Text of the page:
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A Global Game

by Hilary Bentman

Albright hosted Meiji University of Japan in an international friendly at Shirk Stadium. Meiji University, a well-respected team with a couple of recent national championships in Japan, traveled to the United States to play matches at several American schools.

For goalie Hayley Joyce ’17, it was a game like no other. After all, the Albright College senior could not verbally communicate with her fellow players as she minded her lacrosse net.

That’s because Joyce was goaltending for a Japanese side. Her teammates spoke little English and she knows no Japanese. But through “lots of pointing and waving,” Joyce and her teammates effectively kept the ball moving and the game running smoothly and competitively.

Turns out there really is a universal language of sport.

That was a lesson Joyce and her fellow Albright women’s lacrosse teammates quickly learned on March 7, when they had the rare opportunity to host Meiji University of Japan in an international friendly at Shirk Stadium. Meiji University, a well-respected team with a couple of recent national championships in Japan, traveled to the United States to play matches at several American schools. The team traveled without a goalie, so Joyce stepped in when they arrived at Albright.

The Lions said the international friendly offered an amazing opportunity to see how players on the other side of the world approach the game. It also provided the team the chance to learn about the culture and lives of Japanese students.

“I didn’t know they played lacrosse in Japan,” said Mariah Cullen ’17.

The two teams played by American rules, which differ slightly from the Japanese game. The Albright side found their counterparts from Meiji to be highly competitive and disciplined, but also very enthusiastic, friendly and incredibly respectful. Meiji players, for example, bowed to the referees and also to their fellow players at the  touchline when substitutions were made.

But just like the Albright players, they have a propensity for clicking sticks during substitutions.

Albright women’s lacrosse coach Jen Willis was contacted by Zag Sports, an organization that facilitates team tours, about hosting Meiji University. She jumped at  the chance. The match is believed to be the second time Albright has hosted an international team. In 1980, men’s basketball played a team from the former Yugoslavia.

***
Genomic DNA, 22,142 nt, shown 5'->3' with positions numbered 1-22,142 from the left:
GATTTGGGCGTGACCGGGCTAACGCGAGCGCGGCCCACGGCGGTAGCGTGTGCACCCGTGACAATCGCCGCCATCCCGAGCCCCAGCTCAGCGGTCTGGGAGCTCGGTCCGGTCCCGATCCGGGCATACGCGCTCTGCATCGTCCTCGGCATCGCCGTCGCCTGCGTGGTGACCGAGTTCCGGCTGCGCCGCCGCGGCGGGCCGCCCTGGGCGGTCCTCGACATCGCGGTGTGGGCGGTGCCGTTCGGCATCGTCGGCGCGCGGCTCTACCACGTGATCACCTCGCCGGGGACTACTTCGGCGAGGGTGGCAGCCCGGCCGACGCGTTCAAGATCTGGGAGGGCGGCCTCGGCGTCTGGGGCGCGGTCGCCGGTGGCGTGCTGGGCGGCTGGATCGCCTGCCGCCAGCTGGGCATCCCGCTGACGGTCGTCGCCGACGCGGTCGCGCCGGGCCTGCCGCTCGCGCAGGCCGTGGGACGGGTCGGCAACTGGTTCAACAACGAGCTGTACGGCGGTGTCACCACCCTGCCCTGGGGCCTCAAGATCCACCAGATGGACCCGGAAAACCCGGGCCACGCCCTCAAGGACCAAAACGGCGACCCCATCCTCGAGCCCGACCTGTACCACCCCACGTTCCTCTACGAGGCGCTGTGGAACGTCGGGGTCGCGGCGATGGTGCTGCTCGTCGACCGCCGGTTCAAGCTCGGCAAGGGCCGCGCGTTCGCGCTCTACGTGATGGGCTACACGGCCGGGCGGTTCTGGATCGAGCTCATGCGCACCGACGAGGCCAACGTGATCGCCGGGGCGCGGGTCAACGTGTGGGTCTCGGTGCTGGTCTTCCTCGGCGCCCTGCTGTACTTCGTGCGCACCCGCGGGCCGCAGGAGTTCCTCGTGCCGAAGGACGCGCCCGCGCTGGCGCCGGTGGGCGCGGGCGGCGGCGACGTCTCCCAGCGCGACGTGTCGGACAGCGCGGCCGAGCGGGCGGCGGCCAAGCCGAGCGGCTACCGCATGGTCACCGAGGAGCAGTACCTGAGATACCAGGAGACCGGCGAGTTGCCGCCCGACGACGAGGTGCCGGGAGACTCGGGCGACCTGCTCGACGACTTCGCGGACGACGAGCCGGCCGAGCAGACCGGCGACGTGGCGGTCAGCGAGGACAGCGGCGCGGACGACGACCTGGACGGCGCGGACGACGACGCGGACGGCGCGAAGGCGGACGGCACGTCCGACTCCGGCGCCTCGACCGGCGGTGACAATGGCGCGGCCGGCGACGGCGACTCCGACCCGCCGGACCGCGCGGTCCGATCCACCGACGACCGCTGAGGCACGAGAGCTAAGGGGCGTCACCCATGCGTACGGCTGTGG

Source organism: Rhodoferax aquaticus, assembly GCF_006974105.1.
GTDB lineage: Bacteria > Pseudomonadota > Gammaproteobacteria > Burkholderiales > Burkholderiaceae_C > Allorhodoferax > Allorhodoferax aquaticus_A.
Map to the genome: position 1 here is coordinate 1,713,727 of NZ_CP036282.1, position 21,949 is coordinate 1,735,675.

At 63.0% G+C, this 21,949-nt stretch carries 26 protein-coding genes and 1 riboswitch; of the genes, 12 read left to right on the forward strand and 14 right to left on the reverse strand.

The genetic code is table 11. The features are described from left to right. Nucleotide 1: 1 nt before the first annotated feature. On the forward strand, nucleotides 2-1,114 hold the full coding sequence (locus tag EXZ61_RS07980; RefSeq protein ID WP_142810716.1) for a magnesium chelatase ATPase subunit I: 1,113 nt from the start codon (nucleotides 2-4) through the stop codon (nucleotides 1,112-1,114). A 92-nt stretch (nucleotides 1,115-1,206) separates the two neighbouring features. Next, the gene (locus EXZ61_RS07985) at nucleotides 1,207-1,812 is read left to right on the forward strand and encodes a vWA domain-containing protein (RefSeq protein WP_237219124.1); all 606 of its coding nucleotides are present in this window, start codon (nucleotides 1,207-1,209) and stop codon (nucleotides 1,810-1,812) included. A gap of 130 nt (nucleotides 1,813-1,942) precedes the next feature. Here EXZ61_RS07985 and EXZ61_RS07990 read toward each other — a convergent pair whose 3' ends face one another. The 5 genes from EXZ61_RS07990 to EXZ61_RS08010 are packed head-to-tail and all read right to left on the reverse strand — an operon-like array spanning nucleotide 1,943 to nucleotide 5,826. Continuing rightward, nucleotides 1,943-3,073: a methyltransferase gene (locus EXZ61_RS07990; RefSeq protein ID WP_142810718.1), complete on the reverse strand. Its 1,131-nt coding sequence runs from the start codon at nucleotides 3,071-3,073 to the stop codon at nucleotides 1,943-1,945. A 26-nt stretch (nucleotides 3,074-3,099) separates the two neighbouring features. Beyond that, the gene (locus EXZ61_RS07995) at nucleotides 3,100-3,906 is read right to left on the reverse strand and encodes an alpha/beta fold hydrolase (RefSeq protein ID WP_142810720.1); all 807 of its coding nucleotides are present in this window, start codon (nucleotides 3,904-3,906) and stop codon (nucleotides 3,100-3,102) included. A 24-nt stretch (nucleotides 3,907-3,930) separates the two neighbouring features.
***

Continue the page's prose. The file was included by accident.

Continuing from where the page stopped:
While the game was great fun, the most rewarding experience came off the field at dinner, when the players sat down for pizza and conversation. The Albright and Meiji players discussed their college experiences and personal lives, and exchanged small tokens of appreciation.

“They loved learning about us,” said Patricia Horgan ’17. “They know more English than we know Japanese. They tried to teach the team.”

Natsumi Ito ’17, a native of Japan who is not on the lacrosse team, stepped in to help translate for the players.

“I was happy that the Japanese college students came to Albright and experienced the stay here, even though it was very short,” said Ito, who served as president of Albright’s International Student Association prior to graduation. “I really wish Albright and Meiji could start doing an exchange program so that more people will be able to go to Japan and experience the culture there.”

The Lions said it was particularly rewarding to see the sport they love making its way around the world.

“The best part of this experience is that lacrosse continues to grow,” said Willis. “When you love the game as much as the Albright lacrosse team does, it is rewarding to see the progress.”

Stepping Up to the Plate

In April, Casey Lawrence ’10 finally got the call.

After more than seven years pitching in the minors, Lawrence took the mound in relief for the Toronto Blue Jays and recorded his first major league strike out (, on three pitches to Tampa Bay Rays All-Star Evan Longoria.

“It’s a huge source of pride for everyone associated with our program,” says Albright baseball coach Jeff Feiler of his former standout pitcher.

After four appearances with the Blue Jays, Lawrence was acquired by the Seattle Mariners, where, on June 1, the right-hander struck out nine and set a Mariners record for strikeouts by a reliever in a single game.

“To see Casey reach the heights he has in his career is a testament to that work ethic,” says Feiler.

Lawrence returns to Albright to help with baseball clinics. “When he comes around he’s just one of the guys, and that says a ton about his character and the type of person he is,” says Feiler.

Lawrence is the ninth former Lion to play in the majors, and the first since New York Yankee pitcher Roy Sherid in 1931.